Small businesses are the fastest growing segment of our economy. Businesses vary from traditional brick and mortar shops to online stores selling T-Shirts, Jewelry, and many other consumers goods. With advancements in technology, the barriers to starting a small business are diminishing.
Small business owners find out quickly that they are responsible for making critical business decisions daily. Early on, the primary focus is to get the business profitable. No minor achievement. Once profitable, now the new business owner must decide what his or her compensation will be.
When profits are small, the amount to pay yourself is easy. It will be driven by what the business cash flow can afford. As profits grow, the decision becomes more complex. Issues with distributions, payroll, taxes, etc. become the drivers in finding what the best approach for owner payroll is.
Salaries for Small Business owners are as varied as the small businesses themselves. The web has numerous sources that provide ranges and average pay. On this site, Indeed.com provides basic information that you can use to gain an understanding on a few elements of owner pay. Small Business Owners Business Owner Salary in United States (indeed.com).
Another site provided by Payscale, Small Business Owner Salary, Payscale details average payroll for Small Business owners based on years of experience.
There is no right or wrong answer for the amount you pay yourself, but there is always the IRS out there looking to ensure there is a reasonable amount of tax paid for any compensation you choose to take.
IRS Guidance for reasonable compensation
The Internal Revenue Service has, as with most things, very strong views on how small business owners should pay themselves. The following is guidance on what it deems to be Reasonable Compensation.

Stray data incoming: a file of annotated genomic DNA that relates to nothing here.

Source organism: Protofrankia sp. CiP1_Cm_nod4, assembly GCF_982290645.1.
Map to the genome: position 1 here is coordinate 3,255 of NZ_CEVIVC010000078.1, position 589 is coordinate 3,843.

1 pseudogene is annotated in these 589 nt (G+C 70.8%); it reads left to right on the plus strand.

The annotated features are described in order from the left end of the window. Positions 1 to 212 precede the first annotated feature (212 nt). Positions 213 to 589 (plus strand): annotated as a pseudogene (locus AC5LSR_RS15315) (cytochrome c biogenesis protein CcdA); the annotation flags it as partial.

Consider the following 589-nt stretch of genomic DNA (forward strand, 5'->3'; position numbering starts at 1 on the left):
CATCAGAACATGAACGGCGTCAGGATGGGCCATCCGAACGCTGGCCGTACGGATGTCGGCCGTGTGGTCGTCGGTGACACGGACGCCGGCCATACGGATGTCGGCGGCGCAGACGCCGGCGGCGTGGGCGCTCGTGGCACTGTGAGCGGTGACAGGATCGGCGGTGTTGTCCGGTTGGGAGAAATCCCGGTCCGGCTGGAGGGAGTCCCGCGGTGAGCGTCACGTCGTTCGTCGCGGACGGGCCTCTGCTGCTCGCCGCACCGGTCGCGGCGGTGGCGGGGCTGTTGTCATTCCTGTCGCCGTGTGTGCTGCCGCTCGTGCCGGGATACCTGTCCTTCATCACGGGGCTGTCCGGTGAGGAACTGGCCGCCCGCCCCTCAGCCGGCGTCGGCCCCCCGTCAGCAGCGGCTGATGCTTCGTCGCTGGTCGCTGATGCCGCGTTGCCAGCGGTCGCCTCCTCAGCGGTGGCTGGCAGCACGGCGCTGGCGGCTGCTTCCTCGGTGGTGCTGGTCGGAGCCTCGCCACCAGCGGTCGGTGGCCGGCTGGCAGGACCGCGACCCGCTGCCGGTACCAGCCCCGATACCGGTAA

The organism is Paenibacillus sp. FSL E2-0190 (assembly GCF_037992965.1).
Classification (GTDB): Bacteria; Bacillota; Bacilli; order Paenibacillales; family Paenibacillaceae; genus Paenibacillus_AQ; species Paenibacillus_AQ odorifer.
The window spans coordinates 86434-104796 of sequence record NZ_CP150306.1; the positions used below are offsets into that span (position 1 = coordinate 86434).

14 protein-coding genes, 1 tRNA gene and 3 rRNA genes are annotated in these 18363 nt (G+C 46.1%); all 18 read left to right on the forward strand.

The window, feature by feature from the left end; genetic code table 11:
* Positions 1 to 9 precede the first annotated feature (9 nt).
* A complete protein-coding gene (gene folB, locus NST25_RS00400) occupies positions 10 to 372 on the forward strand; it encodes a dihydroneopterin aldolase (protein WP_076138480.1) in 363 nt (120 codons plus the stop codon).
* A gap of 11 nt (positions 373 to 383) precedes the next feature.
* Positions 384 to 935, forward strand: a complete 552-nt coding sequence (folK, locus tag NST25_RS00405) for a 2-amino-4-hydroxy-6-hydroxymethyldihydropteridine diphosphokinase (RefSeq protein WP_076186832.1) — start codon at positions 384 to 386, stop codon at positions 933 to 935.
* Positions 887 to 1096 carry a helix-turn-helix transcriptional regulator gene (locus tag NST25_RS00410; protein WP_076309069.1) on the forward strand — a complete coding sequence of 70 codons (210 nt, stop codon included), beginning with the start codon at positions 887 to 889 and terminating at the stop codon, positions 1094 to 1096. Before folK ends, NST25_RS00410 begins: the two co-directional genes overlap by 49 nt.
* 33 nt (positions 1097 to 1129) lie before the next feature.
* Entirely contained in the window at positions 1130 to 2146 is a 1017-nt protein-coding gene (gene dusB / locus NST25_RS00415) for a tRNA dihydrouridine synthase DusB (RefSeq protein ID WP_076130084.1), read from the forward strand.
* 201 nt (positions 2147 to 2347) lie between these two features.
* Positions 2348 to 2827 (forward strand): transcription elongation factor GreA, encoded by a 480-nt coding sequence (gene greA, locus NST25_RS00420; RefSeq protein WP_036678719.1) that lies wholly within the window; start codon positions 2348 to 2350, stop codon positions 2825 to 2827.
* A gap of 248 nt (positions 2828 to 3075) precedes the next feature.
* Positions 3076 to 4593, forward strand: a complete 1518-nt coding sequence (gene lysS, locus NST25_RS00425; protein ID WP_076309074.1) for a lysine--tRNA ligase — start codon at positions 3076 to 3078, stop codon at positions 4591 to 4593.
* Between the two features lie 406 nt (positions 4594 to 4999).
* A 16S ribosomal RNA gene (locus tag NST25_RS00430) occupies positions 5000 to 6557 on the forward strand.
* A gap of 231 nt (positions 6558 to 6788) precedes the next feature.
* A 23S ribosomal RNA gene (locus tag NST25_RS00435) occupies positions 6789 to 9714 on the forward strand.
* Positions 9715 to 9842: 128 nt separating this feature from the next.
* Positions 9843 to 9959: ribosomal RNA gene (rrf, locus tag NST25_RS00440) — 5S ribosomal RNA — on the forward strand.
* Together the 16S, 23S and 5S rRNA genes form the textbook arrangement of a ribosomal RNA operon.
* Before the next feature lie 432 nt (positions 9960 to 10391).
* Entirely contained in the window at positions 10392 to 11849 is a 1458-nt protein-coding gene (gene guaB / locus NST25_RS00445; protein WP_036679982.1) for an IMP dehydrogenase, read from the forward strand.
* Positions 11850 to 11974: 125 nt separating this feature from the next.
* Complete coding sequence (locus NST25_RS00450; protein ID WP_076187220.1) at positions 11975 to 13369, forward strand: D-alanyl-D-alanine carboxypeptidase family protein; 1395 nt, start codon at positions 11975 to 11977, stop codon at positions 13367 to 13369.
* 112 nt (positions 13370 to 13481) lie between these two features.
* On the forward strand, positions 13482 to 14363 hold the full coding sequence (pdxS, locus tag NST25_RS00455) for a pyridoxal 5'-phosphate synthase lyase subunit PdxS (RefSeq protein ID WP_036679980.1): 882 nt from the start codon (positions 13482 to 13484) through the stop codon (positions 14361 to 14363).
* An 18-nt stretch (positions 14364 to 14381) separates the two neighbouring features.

Because an officer of a corporation is generally an employee with wages subject to withholding, corporate officers may question what is considered reasonable compensation for the efforts they contribute to conducting their trade or business. Wages paid to you as an officer of a corporation should generally be commensurate with your duties. Refer to “Employee’s Pay, Tests for Deducting Pay” in Publication 535,Business Expenses for more information. Public libraries may have reference sources that provide averages of compensation paid for various types of services. The Internal Revenue Service may determine that adjustments must be made to the income and expenses of tax returns for both the corporation and an individual shareholder if the officer is substantially underpaid for services provided.
The IRS provides additional information about owner’s compensation at Paying Yourself | Internal Revenue Service (irs.gov).
The best approach for owner compensation may be difficult to define. Each business has its unique conditions and what the best approach may be varies. One thing for sure, defining an approach that is in line with IRS guidance, will save you the difficulties of dealing with the IRS on Tax issues.
While the internet provides an almost endless amount of information on this topic, getting advice from a competent professional is always the best course of action to take. Speak with your CPA, attorney, and seek the advice from your peers in the industry.
Our firm works with many clients on these and many other issues related to payroll for owners and employees. To learn more about our Consulting Services or to discuss how we may assist your organization, please Contact Us.